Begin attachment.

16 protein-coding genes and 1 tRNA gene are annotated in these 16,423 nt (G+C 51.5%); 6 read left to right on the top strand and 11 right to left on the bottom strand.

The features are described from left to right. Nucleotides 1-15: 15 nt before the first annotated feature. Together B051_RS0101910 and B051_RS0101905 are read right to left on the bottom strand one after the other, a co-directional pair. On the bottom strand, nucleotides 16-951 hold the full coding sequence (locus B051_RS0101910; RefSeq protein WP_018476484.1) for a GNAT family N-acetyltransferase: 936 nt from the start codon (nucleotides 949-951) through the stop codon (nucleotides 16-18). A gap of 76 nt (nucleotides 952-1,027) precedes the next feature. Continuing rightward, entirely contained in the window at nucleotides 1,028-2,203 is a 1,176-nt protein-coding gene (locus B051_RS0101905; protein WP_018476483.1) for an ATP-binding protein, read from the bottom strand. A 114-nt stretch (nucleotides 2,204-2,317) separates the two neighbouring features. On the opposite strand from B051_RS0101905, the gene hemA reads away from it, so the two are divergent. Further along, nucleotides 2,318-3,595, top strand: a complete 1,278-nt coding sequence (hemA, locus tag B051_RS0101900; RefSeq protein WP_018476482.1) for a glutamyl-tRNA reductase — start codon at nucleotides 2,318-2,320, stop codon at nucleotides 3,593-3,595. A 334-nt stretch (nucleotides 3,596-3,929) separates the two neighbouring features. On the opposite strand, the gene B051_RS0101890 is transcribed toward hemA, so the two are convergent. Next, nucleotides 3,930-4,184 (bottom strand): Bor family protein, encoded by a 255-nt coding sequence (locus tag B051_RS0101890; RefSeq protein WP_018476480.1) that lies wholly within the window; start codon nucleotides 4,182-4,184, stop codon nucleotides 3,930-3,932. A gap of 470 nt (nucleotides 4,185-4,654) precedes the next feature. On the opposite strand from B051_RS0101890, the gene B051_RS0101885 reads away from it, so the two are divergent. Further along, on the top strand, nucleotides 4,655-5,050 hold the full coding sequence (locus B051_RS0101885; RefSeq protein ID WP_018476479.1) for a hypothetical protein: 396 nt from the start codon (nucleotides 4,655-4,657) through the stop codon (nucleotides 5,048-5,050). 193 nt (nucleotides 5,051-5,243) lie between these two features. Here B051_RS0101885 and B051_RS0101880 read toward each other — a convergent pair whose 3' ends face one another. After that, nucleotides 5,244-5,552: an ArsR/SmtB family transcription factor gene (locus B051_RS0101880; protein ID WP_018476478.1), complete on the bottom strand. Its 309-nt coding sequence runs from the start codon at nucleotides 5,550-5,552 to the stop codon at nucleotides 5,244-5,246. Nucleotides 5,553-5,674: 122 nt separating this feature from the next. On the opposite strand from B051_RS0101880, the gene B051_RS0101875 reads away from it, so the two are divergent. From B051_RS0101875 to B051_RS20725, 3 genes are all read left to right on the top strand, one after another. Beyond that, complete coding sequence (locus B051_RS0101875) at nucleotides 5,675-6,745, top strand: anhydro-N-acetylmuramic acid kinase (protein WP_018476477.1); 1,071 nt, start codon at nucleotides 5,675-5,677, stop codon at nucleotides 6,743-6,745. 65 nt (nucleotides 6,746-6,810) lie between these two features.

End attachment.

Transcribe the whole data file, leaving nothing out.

16 protein-coding genes and 1 tRNA gene are annotated in these 16,423 nt (G+C 51.5%); 6 read left to right on the top strand and 11 right to left on the bottom strand.

The features are described from left to right. Nucleotides 1-15: 15 nt before the first annotated feature. Together B051_RS0101910 and B051_RS0101905 are read right to left on the bottom strand one after the other, a co-directional pair. On the bottom strand, nucleotides 16-951 hold the full coding sequence (locus B051_RS0101910; RefSeq protein WP_018476484.1) for a GNAT family N-acetyltransferase: 936 nt from the start codon (nucleotides 949-951) through the stop codon (nucleotides 16-18). A gap of 76 nt (nucleotides 952-1,027) precedes the next feature. Continuing rightward, entirely contained in the window at nucleotides 1,028-2,203 is a 1,176-nt protein-coding gene (locus B051_RS0101905; protein WP_018476483.1) for an ATP-binding protein, read from the bottom strand. A 114-nt stretch (nucleotides 2,204-2,317) separates the two neighbouring features. On the opposite strand from B051_RS0101905, the gene hemA reads away from it, so the two are divergent. Further along, nucleotides 2,318-3,595, top strand: a complete 1,278-nt coding sequence (hemA, locus tag B051_RS0101900; RefSeq protein WP_018476482.1) for a glutamyl-tRNA reductase — start codon at nucleotides 2,318-2,320, stop codon at nucleotides 3,593-3,595. A 334-nt stretch (nucleotides 3,596-3,929) separates the two neighbouring features. On the opposite strand, the gene B051_RS0101890 is transcribed toward hemA, so the two are convergent. Next, nucleotides 3,930-4,184 (bottom strand): Bor family protein, encoded by a 255-nt coding sequence (locus tag B051_RS0101890; RefSeq protein WP_018476480.1) that lies wholly within the window; start codon nucleotides 4,182-4,184, stop codon nucleotides 3,930-3,932. A gap of 470 nt (nucleotides 4,185-4,654) precedes the next feature. On the opposite strand from B051_RS0101890, the gene B051_RS0101885 reads away from it, so the two are divergent. Further along, on the top strand, nucleotides 4,655-5,050 hold the full coding sequence (locus B051_RS0101885; RefSeq protein ID WP_018476479.1) for a hypothetical protein: 396 nt from the start codon (nucleotides 4,655-4,657) through the stop codon (nucleotides 5,048-5,050). 193 nt (nucleotides 5,051-5,243) lie between these two features. Here B051_RS0101885 and B051_RS0101880 read toward each other — a convergent pair whose 3' ends face one another. After that, nucleotides 5,244-5,552: an ArsR/SmtB family transcription factor gene (locus B051_RS0101880; protein ID WP_018476478.1), complete on the bottom strand. Its 309-nt coding sequence runs from the start codon at nucleotides 5,550-5,552 to the stop codon at nucleotides 5,244-5,246. Nucleotides 5,553-5,674: 122 nt separating this feature from the next. On the opposite strand from B051_RS0101880, the gene B051_RS0101875 reads away from it, so the two are divergent. From B051_RS0101875 to B051_RS20725, 3 genes are all read left to right on the top strand, one after another. Beyond that, complete coding sequence (locus B051_RS0101875) at nucleotides 5,675-6,745, top strand: anhydro-N-acetylmuramic acid kinase (protein WP_018476477.1); 1,071 nt, start codon at nucleotides 5,675-5,677, stop codon at nucleotides 6,743-6,745. 65 nt (nucleotides 6,746-6,810) lie between these two features.